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Brad Finstad to be sworn into U.S. House on Friday

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Brad Finstad to be sworn into U.S. House on Friday

Aug 11, 2022 | 1:14 pm ET
By Michelle Griffith
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Brad Finstad to be sworn into U.S. House on Friday
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Brad Finstad won a special election for Minnesota's 1st Congressional District on Tuesday. Photo courtesy of Finstad.

Republican Brad Finstad will be sworn into the U.S. House on Friday after winning a special election in Minnesota’s 1st Congressional District.

Finstad will finish out the term of the late Rep. Jim Hagedorn, who died earlier this year. A former state House representative, Finstad was also an official in the U.S. Department of Agriculture, appointed by then-President Donald Trump.

Finstad defeated Jeff Ettinger, retired CEO of Hormel Foods. Finstand also won the Republican primary in the race for the seat’s full two-year term and will again face Ettinger in November’s general election.

The 1st Congressional District spans the entirety of southern Minnesota’s border and includes Rochester, Mankato and Winona.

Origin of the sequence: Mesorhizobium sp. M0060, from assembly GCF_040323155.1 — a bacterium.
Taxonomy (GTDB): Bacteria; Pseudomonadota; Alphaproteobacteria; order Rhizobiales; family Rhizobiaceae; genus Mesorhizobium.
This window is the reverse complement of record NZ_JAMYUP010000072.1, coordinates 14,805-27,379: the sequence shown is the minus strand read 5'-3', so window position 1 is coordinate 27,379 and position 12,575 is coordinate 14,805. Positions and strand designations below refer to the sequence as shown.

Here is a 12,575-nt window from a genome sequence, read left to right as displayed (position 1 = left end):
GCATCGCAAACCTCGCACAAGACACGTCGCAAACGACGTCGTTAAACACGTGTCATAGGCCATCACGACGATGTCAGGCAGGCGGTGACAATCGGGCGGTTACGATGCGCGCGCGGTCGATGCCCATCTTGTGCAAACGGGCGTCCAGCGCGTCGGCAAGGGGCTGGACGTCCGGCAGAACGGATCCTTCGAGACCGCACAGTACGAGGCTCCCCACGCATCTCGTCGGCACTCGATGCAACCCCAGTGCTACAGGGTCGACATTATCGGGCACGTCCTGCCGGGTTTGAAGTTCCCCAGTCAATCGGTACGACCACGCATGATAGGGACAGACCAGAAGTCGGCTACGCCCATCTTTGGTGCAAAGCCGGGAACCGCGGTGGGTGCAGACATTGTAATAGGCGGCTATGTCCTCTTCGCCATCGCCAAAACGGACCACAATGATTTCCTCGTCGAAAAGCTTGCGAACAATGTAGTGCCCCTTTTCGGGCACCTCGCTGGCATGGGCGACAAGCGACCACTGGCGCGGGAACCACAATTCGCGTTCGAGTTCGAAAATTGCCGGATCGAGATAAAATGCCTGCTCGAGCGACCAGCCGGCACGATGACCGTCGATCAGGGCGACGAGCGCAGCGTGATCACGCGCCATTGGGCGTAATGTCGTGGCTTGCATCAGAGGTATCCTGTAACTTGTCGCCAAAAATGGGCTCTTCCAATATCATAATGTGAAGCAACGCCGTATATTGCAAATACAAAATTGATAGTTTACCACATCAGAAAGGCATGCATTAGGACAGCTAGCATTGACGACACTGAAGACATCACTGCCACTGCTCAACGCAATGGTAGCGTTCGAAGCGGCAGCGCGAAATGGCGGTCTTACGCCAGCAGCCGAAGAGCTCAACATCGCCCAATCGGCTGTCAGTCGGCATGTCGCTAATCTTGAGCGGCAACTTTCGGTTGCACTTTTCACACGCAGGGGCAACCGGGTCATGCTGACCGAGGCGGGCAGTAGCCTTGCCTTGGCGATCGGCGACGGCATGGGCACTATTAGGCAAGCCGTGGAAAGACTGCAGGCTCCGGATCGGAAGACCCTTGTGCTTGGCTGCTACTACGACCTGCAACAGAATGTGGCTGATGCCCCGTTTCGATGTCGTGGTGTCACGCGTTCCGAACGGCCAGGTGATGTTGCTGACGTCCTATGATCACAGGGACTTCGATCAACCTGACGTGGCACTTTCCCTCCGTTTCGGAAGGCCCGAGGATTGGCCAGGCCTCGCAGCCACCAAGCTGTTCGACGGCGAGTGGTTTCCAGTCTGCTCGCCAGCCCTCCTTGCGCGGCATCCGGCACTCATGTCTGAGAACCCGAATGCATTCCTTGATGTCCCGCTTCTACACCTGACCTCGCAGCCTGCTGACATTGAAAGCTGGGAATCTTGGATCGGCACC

Political analysts said the closer-than-expected margin — Ettinger consistently beat President Joe Biden’s 2020 performance across the 1st — indicates an improving environment for Democrats going into the fall campaign. 

“There’s still time for things to snap back before November, but we’re no longer living in a political environment as pro-GOP as November 2021,” tweeted Dave Wasserman of the Cook Political Report

On Wednesday, Finstad appeared on Minnesota Public Radio and said if he was sworn into the U.S. House before the Inflation Reduction Act comes to a vote — which seems likely — he would cast a “nay.”

Finstad told MPR he hadn’t read all of the legislation, which includes provisions to lower prescription drug prices and historic federal investments to counter climate change.

“I would like to look into it more and read into it more, but from what I’m seeing so far right now, I don’t see how I would be voting for that,” Finstad said.

When asked if he would support certain parts of the legislation if it were broken up into separate policies, Finstad said he’s not sure since he hasn’t done enough research.

“I’m committed to a farmer mentality of rolling up my sleeves and making sure I’m a student of what’s in front of me, and that’s what I would commit to here,” Finstad said.